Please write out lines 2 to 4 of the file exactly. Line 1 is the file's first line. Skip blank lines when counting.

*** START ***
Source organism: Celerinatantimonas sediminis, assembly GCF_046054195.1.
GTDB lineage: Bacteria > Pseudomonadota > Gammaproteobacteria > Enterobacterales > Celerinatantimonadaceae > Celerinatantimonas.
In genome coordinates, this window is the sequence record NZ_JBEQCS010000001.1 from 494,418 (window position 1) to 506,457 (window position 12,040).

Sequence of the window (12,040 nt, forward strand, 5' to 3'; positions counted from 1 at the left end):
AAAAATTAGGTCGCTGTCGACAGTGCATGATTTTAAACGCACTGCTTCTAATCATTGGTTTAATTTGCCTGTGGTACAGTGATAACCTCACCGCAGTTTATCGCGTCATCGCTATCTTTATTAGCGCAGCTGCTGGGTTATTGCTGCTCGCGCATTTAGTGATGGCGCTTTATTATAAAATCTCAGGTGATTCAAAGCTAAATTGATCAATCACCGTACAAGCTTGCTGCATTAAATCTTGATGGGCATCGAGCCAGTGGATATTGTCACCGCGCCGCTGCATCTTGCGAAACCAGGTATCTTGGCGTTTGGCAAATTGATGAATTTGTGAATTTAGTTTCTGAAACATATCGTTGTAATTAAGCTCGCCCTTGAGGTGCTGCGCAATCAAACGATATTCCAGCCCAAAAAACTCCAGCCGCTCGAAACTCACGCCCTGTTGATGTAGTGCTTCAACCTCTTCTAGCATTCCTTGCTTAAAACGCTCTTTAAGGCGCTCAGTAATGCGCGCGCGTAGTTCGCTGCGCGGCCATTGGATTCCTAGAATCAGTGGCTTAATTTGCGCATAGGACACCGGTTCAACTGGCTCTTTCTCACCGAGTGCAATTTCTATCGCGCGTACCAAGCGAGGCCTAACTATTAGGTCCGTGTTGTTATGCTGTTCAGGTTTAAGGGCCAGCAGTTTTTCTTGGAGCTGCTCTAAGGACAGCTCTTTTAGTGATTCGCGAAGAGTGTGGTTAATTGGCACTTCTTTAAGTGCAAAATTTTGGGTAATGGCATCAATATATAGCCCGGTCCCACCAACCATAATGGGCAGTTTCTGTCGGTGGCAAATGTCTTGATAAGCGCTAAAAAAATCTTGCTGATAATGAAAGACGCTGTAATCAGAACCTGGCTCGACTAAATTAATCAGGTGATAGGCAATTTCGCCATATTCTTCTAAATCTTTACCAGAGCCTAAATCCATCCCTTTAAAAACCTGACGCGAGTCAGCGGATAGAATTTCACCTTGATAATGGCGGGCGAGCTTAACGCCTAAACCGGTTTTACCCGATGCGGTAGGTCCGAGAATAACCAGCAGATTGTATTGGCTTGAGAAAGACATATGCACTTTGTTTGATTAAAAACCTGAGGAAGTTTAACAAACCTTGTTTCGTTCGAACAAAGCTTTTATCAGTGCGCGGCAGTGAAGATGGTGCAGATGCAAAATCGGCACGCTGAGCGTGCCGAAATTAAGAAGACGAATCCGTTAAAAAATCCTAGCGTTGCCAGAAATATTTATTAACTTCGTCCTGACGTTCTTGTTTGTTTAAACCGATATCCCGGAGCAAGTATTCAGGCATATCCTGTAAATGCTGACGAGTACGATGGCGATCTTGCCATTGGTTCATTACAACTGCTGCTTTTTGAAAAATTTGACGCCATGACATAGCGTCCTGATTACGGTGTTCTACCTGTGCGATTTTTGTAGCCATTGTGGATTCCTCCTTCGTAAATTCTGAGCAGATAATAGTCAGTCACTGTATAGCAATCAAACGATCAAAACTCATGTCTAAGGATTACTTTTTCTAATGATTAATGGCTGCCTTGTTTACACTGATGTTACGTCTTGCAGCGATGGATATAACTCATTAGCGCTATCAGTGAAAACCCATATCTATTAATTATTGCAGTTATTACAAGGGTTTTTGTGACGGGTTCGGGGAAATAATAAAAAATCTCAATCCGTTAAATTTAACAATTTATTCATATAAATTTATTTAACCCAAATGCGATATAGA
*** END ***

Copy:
GTDB lineage: Bacteria > Pseudomonadota > Gammaproteobacteria > Enterobacterales > Celerinatantimonadaceae > Celerinatantimonas.
In genome coordinates, this window is the sequence record NZ_JBEQCS010000001.1 from 494,418 (window position 1) to 506,457 (window position 12,040).

Sequence of the window (12,040 nt, forward strand, 5' to 3'; positions counted from 1 at the left end):